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Okay the thread about the Saddam Insane Fortis got me thinking? Would you buy a watch with a dark sinister history? And if so would you wear it?
That Fortis is a horrible looking piece of tack. But like it or not it has great social and political history (if original). I have a number of watches from the DDR, the former East Germany, which is considered to have been one of the most oppressive regimes in modern social history. The majority of my DDR watches are just normal watches for the people at the time. But one watch is for 30 years’ service in the Stasi. Another an official gift from the SED. And the 3[SUP]rd[/SUP] an award issued to members of the DDR Civil Defence. So all three with a dark history. One watch I really like and have been wearing for two weeks now, but the other two are pretty much Commie tat but I want them for their historical significance. So what are your thoughts? I suppose it really boils down to if you just collect watches and/or have an interest in history also, or not….
 

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Good thread
As for myself I can not wear all those old russian watches
with MADE IN USSR or Cделано в СССР
because CCCP was one of the worst things to happen to Lithuania and it is very insulting to see those watches let alone wear them
No problem with MADE IN RUSSIA or kirilica letters which i can read
 

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A watch is a watch is a watch. Period. Just that - a watch. I find it ridiculous how people shell out tons of money to get hold of Goering's pilot watch or the original watch worn by Rudolf Hess on his flight to England ... or that worn by a soldier in the trenches at Verdun or at Stalingrad or at 'Omaha', 'Juno' or 'Gold'. Because at the end of the day it's just a watch. Either it runs (then it's a good watch) or it doesn't (then it needs a service.) A watch doesn't become evil just because someone evil wrote something in its face or on its back. It still remains a watch.

As simple as that.

If someone feels put off by an individual watch's history, it's a different story - but then, in such a case I'd recommend to just leave it alone.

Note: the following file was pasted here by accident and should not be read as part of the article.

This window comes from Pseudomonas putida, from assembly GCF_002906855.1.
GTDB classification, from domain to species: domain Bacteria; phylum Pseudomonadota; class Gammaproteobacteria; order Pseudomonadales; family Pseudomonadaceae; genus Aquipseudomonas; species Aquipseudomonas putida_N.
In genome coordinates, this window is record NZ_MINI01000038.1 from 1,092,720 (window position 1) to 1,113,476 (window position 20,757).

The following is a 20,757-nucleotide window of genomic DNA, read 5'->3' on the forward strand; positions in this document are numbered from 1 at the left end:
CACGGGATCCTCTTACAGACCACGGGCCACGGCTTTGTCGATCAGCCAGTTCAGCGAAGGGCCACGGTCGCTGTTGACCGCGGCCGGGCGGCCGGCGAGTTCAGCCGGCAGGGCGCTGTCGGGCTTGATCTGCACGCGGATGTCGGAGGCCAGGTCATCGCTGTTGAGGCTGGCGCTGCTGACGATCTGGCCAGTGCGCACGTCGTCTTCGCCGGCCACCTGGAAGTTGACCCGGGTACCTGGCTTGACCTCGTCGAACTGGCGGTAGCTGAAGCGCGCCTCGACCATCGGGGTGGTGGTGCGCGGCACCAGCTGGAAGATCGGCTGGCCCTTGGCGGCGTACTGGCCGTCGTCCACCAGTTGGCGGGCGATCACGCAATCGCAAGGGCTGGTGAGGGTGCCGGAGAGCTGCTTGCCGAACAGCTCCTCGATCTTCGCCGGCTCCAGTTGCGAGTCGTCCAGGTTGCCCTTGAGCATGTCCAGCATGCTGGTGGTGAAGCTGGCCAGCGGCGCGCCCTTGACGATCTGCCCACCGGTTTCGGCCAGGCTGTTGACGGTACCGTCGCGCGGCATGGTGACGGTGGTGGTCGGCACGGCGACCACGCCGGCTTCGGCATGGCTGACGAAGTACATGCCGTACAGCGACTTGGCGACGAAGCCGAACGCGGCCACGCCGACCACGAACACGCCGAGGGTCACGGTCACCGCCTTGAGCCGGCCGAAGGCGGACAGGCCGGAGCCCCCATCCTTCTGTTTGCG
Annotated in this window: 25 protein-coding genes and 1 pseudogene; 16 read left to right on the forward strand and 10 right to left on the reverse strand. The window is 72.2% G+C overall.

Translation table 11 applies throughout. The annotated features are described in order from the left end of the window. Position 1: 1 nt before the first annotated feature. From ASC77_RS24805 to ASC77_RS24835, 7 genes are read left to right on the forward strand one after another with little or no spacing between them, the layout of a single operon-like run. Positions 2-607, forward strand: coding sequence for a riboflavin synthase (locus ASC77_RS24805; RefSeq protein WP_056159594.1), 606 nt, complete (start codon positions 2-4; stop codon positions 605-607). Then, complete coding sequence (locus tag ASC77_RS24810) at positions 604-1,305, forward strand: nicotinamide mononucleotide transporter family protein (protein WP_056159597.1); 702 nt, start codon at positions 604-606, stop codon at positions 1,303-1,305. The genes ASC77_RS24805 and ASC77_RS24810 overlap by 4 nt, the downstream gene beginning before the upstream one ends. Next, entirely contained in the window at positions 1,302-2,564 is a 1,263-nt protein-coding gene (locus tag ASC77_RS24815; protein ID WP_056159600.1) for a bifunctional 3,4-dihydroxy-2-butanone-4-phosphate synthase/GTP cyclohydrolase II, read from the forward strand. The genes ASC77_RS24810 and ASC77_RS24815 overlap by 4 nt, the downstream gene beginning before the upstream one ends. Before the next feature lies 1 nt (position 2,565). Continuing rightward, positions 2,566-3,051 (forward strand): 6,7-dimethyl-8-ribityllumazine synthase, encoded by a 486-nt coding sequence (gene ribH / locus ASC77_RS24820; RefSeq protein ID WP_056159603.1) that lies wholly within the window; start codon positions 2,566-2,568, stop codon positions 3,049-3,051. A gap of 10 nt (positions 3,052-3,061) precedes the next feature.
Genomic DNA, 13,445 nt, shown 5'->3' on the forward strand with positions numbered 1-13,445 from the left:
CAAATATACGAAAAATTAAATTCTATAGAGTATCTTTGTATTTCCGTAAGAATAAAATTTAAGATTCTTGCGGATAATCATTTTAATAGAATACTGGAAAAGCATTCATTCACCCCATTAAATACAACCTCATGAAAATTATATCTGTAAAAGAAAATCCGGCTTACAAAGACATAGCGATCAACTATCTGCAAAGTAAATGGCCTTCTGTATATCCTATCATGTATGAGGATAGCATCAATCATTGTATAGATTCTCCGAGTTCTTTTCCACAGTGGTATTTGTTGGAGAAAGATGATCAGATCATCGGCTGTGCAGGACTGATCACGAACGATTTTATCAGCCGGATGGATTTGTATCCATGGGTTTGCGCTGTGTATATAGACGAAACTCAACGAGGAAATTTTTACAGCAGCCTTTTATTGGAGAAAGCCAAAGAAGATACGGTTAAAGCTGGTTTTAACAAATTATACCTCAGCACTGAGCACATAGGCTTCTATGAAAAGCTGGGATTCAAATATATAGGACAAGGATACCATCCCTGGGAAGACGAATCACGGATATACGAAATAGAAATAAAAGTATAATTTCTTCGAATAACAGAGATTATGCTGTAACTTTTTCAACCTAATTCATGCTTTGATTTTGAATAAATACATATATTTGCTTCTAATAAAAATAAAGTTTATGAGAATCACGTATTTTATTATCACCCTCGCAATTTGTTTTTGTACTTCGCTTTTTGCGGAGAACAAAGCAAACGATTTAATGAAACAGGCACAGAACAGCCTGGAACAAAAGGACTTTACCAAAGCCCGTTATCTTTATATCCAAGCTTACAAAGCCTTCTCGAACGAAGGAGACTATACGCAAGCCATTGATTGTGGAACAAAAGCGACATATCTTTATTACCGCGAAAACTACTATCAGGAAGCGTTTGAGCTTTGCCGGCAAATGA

As for that Saddam thing: this is just bad taste. Like all those allegedly German Army watches sold in the bay, bristling with swastikas and SS-runes. Not evil - just bad taste.

Best,
Tomcat
 

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I pretty much agree with Tomcat on this and add :Evil is as evil does not what evil wears on the wrist.
 

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Nobody is talking about evil watches :)
Would You wear a watch with a name and surname of a person who killed(just an example) Your brother or something like that?
 

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IT's a intersting question. Born as a "West-German" the history of my country has serveral dark points. For myself it's a very interesting fact that I learn a lot of circumstances people live by collecting old watches an make researches about them. Political and historical facts changes also the watch markets. For myself I would never ever buy watches with ****e symbols. They are fortunately vorbidden in germany and many of the people who sell/buy that stuff (you can) often deal with it just because of this symbols. Therefore its a "no Go" and a horror for myself. Watches out of this aera may be with decend army number (I don't have one) would be okay for myself, because this dark area is a part of the history and should not get forgotten. But only if they make a part of the collection "round". The most collectors of east german watches I know are born in east germany and they usually see "Stasie" as a dark part of history but their history and buy them without glorification / misrepresentation like some of the ****e stuff buyer/seller. Therefore I wouldn't avoid them but renounce wearing watches with readable symbols/ stasie signs. You might hurt someone or send wrong signals. This is just my personal perceive about german people/history. Other might feel in another way and with foreign "dark history" its much more difficult to understand the actual feeling/interpretation. Therefore collecting with soft symbols and hidden engravings in respect of the history is okay for me.

KInd regards
 

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Nobody is talking about evil watches :)
Would You wear a watch with a name and surname of a person who killed(just an example) Your brother or something like that?
Are you replying to my post or Tomcats?
 

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I personally wouldn`t wear anything that represents the darker side of human nature,whether it be tshirt`s,badges,or watches.
 
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@ laikrodukas: I agree, this can become very personal. If I laid hands upon, say, a trench watch once worn by the British soldier who shot my great-grandfather's brother at Passchendaele, I don't see a reason why I wouldn't wear it.

If someone killed my brother and was sent to the chair, and his earthly belongings ended in the bay afterwards ... would I bid? Sure. Would I wear it? Less sure - maybe I'd trade it. But that would be very, VERY personal a decision to make ;-)

In the end, no watch in the world was made to be worn by a criminal, regardless of on which scale the wearer was criminal. I bet, Idi Amin's gold watches (if up for auction) would earn a decent sum ;-) Still - wearing them is just bad taste, it doesn't make the wearer any more evil or less good.